There was a graphical representation of Star Wars, and the curves the story takes.
Should a story be rhythm based like this from design phase (i.e. when making some pre-writing work)?
I always studied the hero's journey, where the main character goes trough a development process that works for most (if not all) plots. J. K. Rowling used that in all her Harry Potter's books, and I think they are awesome examples.
Basically, the character goes trough these steps (I'm sorry if I didn't use the correct English terms):
This events may happen more than on time in a story (in each step, for example) creating that rhythm that you are talking about. Please check Hero's journey
Of course, some modern stories may not follow those steps in quite a linear way, but you will find some of those steps in all plots. They create cadence and, most important, attach the story to something that we expect as readers.
I don't think that can be used to other kinds of arts, because it's quite specific to literature but, I won't say a painter can't create a series of works - or buildings, if he is an architect - using those steps. But if you think well, he would be telling a story not with words but with paints.
You can't have fast action scenes without slow, wind-down scenes, because if everything is fast, how can you tell it's fast, when you have no slow scenes to compare them to? The same way you can't have light without the dark, good without evil. If everything is the same pace, the same rhythm, it's neither slow nor fast, it becomes the norm. It's monotonous and boring. It has no impact. I don't think you'll find many good stories of novelette length and greater that don't have rhythm to them. Short stories might be an exception, simply because some of them can be made of just one single scene.
It's not just with scenes, same sentence length is also monotonous, varying the sentence length and structure makes the writing more dynamic. I'm going to blatantly steal an example from standback's answer to this question because I'm too lazy to find my own and his is perfect :)
I was as empty of life as a scarecrow's pockets. I went out to the kitchenette and drank two cups of black coffee. You can have a hangover from other things than alcohol. I had one from women. Women made me sick.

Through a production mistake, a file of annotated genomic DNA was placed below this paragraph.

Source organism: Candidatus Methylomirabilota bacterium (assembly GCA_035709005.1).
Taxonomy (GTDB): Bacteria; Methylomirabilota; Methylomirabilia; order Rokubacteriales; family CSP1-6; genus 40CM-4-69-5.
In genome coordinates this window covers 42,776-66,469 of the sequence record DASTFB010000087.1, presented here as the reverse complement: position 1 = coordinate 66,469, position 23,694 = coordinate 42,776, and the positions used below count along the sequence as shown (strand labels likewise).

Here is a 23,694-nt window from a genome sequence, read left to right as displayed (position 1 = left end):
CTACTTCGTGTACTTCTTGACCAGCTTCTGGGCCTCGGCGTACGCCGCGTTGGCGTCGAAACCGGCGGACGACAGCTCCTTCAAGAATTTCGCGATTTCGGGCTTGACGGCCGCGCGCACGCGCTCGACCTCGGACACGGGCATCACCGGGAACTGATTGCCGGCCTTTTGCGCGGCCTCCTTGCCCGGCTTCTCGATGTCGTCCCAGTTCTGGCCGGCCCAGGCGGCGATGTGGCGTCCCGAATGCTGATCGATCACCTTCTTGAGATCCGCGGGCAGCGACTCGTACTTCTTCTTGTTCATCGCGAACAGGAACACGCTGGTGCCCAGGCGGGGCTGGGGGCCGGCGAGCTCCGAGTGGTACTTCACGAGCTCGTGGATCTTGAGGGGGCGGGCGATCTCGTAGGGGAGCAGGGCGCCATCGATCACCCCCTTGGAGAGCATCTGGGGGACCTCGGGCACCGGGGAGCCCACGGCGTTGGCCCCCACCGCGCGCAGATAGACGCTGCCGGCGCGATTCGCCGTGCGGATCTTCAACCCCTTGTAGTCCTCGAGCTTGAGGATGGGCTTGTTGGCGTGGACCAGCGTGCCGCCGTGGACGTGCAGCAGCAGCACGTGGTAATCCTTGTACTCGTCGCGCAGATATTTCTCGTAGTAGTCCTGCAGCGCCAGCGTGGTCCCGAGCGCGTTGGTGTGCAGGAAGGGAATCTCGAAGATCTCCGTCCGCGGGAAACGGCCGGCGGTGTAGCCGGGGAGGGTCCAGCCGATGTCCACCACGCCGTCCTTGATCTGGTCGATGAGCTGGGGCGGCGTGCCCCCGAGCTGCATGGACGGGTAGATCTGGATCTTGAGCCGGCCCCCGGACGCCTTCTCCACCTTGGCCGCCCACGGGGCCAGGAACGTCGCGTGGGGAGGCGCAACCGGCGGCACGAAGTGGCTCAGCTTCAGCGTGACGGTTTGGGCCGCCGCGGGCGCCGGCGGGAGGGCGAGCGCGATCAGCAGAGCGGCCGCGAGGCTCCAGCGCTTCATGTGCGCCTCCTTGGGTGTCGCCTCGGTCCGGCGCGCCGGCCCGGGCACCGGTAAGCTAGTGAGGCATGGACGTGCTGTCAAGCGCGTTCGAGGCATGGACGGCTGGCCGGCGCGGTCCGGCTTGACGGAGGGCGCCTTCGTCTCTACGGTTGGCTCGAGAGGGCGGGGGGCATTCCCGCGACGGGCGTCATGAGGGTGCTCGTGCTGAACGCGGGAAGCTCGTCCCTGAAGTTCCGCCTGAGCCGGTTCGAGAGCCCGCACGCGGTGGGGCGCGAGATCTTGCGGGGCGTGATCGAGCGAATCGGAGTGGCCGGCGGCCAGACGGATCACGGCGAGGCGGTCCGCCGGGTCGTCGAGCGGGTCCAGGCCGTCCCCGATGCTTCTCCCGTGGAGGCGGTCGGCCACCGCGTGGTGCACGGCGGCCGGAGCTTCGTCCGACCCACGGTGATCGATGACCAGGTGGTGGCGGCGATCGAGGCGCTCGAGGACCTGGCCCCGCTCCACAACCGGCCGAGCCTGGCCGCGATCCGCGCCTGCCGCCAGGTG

See how they go: medium, long, medium, short, short?
Now look at it written like this:
I was as empty of life as a scarecrow's pockets. I went out to the kitchenette. I drank two cups of black coffee. You can have a hangover from other things than alcohol. I had one from women, because women made me sick.
Much more monotonous, isn't it? This can be used on purpose when you want to show that monotony, for example if a character has a boring job or daily routine, but writing the whole piece like this would bore the reader to death. It's same with paragraph length, although it usually doesn't have as much impact as the sentence. In other words, you need rhythm in all aspects of writing.
The "sequencing" of story into slower and faster sections is an old, established technique; think of them as minor climaxes - threads reaching their "special moments". It creates flow, it builds up to every important part, and builds tension.
As every rule though, this one can be broken. I don't remember the title, but I still remember the story where the protagonist is changed into some miserable frog-like monstrosity less than halfway through, unable to fight, vulnerable and repulsive. He then proceeds to travel towards the goal of his journey and for a chapter or two receives little mercies in between his suffering, and then even these cease. Over a third of the book is just his harsh, unforgiving journey gradually losing every resource he had accumulated, no good news, no victories, and only more misery and suffering - no respite, no relief, no slowing of pace. It was many years ago and I forgot the title and the author but I still remember that gloom, that extremely depressive atmosphere and every hope of respite taken away before it could even be fleshed out, that made the book completely unique.
So, there; follow that rule if you want to make a good story. Break it mercilessly if you want a superior one.